I had previously posted a comparison of Baccus' and Rapier's phalangites at http://18clovehamhock.blogspot.com/2017/03/comparison-of-baccus-and-rapier.html
Since then I have received a package of Baccus's current phalangite. The following two photos show a full strip of Baccus' phalangites with the cast pike, a strip of Rapier's phalangites (painted), and a pair of modified Baccus' phalangites. As can be seen the shield on the Baccus' phalangites is the correct size.
Polybius, who lived from about 200 B.C. to the late part of the second century B.C. was very familiar with the Macedonian phalanx and the Roman Legions of his time and wrote the following description of the Macedonian phalanx:
"Many considerations may easily convince us that, if only the phalanx has its proper formation and strength, nothing can resist it face to face or withstand its charge. For as a man in close order of battle occupies a space of three feet; and as the length of the sarissae is sixteen cubits according to the original design, which has been reduced in practice to fourteen; and as of these fourteen four must be deducted, to allow for the distance between the two hands holding it, and to balance the weight in front; it follows clearly that each hoplite will have ten cubits of his sarissae projecting beyond his body, when he lowers it with both hands, as he advances against the enemy: hence, too, though the men of the second, third, and fourth rank will have their sarissae projecting farther beyond the front rank than the men of the fifth, yet even these last will have two cubits of their sarissae beyond the front rank; if only the phalanx is properly formed and the men close up properly both flank and rear, like the description in Homer1— “"So buckler pressed on buckler; helm on helm;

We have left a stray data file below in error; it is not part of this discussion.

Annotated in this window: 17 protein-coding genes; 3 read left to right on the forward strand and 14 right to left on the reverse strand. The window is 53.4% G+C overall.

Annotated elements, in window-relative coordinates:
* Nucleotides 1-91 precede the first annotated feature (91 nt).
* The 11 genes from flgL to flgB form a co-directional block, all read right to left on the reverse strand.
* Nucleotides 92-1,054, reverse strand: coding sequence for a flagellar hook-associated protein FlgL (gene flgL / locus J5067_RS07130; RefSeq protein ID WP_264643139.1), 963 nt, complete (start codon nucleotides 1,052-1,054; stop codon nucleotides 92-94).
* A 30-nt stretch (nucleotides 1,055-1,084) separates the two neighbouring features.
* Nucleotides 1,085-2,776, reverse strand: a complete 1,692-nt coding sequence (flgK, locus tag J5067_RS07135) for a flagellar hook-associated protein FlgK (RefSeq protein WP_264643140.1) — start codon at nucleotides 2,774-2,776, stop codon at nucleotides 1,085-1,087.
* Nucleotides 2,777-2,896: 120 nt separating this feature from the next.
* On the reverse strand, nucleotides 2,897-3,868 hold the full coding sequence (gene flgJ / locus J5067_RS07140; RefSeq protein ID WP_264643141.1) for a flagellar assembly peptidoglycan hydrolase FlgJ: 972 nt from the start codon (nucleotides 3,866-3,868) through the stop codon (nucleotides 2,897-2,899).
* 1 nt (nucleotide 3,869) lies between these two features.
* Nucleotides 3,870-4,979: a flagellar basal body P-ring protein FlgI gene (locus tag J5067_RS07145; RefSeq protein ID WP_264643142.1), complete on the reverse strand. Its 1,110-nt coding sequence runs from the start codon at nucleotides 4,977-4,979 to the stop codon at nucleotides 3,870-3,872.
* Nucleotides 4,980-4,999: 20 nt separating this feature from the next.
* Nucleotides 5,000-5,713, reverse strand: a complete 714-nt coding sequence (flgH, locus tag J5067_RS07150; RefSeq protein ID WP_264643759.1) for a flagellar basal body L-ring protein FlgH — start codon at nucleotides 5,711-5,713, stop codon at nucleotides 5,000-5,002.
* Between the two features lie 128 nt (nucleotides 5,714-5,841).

And man on man: and waving horse-hair plumes
In polished head-piece mingled, as they swayed
In order: in such serried rank they stood."
” And if my description is true and exact, it is clear that in front of each man of the front rank there will be five sarissae projecting to distances varying by a descending scale of two cubits." Polybius, Book 18, chapter 29.
so how do the miniatures compare to Polybius' description?
Both have sarissae that measure 16 cubits (24 feet). Rapier's sarrisae project out 10 cubits (15 feet) as described by Polybius for the 14 cubit (21 feet) sarissae so there is an excess length behind the left hand. Baccus' figures are holding the sarissae at the base which does not match Polybius's description of how the sarissae were held. They also tend to bend more easily than Rapier's do.
I decided to see if it was possible to modify Baccus' figures to match Rapier's by trimming 10mm from the front of the sarissae and gluing it behind the right hands of the figures. The front figure was easy, but the second took extra time to secure the cut off part. Because Baccus' figures have their hands closer together there is more of the sarissae behind their right hands. The Baccus' figures can now form the front two ranks of a phalanx with the Rapier figures.